[0022] FIG. 2 shows aspects of an example digital camera 12E in one implementation. Digital camera 12E includes a sensor array 14E comprising plural sensor elements 16, a controller 18E, and an objective lens system 20. The objective lens system is configured to focus an image of at least one surface 22E of photographic subject 24E onto the sensor array. The controller is configured is configured to gather and process data from the various sensor elements and thereby construct a digital image of the subject. The digital image may be represented as a numeric array with a value S.sub.j provided for each of a set of pixels (X, Y).sub.j. The X, Y position of each pixel of the digital image is mapped to an associated element 16 of sensor array 14E, and, via objective lens system 20, to a corresponding associated locus 26 of surface 22E. In some implementations, the mapping of image pixels to sensor elements may be a 1:1 mapping, but other mappings may be used as well, such as 1:4, 4:1, among others. In some implementations, digital camera 12E may be configured to acquire a time-resolved sequence of digital images of subject 24E–i.e., video.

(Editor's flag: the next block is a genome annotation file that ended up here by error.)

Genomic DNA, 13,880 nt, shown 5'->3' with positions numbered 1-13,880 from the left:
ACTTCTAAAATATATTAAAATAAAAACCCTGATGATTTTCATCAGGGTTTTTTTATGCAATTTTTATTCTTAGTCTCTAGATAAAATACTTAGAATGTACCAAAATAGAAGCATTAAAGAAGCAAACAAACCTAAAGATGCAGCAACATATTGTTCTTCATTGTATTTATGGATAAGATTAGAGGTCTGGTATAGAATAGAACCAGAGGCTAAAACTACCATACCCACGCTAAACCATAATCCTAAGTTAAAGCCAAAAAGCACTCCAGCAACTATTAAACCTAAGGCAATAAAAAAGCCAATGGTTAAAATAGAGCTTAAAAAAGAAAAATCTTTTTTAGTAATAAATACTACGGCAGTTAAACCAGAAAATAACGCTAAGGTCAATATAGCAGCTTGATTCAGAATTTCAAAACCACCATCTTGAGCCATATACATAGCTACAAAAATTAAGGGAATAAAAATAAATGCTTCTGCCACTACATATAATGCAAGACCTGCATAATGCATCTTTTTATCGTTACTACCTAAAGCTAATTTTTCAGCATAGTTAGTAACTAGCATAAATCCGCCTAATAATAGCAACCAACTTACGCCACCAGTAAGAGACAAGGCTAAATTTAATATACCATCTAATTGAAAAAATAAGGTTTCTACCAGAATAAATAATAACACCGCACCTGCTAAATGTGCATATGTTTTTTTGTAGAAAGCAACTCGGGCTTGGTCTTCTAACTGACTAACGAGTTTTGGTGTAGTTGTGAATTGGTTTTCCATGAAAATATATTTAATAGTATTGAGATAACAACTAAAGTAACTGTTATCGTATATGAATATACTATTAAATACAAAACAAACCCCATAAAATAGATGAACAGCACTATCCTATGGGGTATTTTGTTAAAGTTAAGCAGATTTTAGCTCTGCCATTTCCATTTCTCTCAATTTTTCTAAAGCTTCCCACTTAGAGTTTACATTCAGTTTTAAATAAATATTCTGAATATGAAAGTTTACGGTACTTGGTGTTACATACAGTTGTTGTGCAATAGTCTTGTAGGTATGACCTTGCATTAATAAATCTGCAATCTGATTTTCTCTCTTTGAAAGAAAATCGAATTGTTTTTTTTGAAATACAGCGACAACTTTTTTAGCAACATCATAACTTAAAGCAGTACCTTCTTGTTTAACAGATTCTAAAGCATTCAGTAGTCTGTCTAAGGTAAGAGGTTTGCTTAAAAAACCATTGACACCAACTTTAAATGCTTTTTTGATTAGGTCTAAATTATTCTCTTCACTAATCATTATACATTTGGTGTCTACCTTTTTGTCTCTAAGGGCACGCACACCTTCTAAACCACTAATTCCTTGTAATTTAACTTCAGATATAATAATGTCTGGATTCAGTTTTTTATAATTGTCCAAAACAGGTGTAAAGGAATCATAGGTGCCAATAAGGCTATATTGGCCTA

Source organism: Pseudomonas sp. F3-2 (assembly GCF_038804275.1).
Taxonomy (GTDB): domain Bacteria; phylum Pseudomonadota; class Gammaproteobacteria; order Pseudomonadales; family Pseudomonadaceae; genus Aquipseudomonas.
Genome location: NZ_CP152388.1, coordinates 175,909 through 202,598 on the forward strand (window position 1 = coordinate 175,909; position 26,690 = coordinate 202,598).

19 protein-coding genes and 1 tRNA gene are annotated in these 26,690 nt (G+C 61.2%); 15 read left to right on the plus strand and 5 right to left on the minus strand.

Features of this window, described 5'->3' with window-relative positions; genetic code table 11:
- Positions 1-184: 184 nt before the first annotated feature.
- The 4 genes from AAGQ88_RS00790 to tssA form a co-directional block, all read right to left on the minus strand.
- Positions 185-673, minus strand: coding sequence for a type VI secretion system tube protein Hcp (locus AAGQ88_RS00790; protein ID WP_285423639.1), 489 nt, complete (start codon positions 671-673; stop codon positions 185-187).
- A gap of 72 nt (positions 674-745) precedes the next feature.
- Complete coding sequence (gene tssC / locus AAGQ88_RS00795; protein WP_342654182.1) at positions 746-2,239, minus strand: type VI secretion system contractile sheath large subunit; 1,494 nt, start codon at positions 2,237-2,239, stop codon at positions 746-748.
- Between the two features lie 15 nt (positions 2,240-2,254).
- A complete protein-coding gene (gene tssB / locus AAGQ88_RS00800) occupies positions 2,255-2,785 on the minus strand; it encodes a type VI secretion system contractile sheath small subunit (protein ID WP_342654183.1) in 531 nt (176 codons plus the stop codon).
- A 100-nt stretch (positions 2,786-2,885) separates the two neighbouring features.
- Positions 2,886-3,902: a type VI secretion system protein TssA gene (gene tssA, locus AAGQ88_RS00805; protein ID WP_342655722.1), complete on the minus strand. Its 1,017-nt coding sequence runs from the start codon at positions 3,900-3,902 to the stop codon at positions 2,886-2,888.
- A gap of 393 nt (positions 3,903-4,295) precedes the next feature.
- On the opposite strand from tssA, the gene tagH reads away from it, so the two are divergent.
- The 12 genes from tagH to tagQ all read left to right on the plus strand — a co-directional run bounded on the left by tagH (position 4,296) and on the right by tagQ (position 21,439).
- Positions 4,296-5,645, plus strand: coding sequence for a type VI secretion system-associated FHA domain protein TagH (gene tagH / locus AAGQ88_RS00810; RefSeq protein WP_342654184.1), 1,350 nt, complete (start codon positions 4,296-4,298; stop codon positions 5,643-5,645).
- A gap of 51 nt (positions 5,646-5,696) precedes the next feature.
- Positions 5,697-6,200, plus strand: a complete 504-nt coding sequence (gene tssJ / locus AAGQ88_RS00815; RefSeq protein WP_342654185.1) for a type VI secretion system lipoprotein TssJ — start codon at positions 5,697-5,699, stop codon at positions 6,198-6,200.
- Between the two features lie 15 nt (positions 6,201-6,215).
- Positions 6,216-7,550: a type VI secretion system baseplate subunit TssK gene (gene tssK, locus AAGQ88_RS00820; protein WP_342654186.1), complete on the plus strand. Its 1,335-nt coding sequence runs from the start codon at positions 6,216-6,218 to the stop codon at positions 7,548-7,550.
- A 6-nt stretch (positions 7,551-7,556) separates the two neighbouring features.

[0023] The dimensionality of the S.sub.j value of pixels (X, Y).sub.j is not particularly limited. In some examples, S.sub.j may be a real- or integer-valued scalar that specifies the brightness of pixel (X, Y).sub.j. In other examples, S.sub.j may be a vector of real or integer values that specifies the color of pixel (X, Y).sub.j–e.g., using scalar component values for the red, green, and blue color channels. In still other examples, S.sub.j may include a complex value a+b {square root over (-1)}, where a and b are integers or real numbers. As described in greater detail below, a complex value S.sub.j may be used to represent the signal response of the sensor elements of an optical ToF camera that employs continuous-wave (CW) modulation and phase discrimination to resolve radial distance. Such a camera is referred to herein as a CW-ToF camera.

[0024] As noted above, a digital image acquired by a digital camera may exhibit signal diffusion. Signal diffusion may be more noticeable in regions of the digital image in which the signal gradient is large–such as the edge of a bright object or a foreground object of a 3D image. FIGS. 3 and 4 illustrate example sources of signal diffusion in state-of-the-art digital imaging.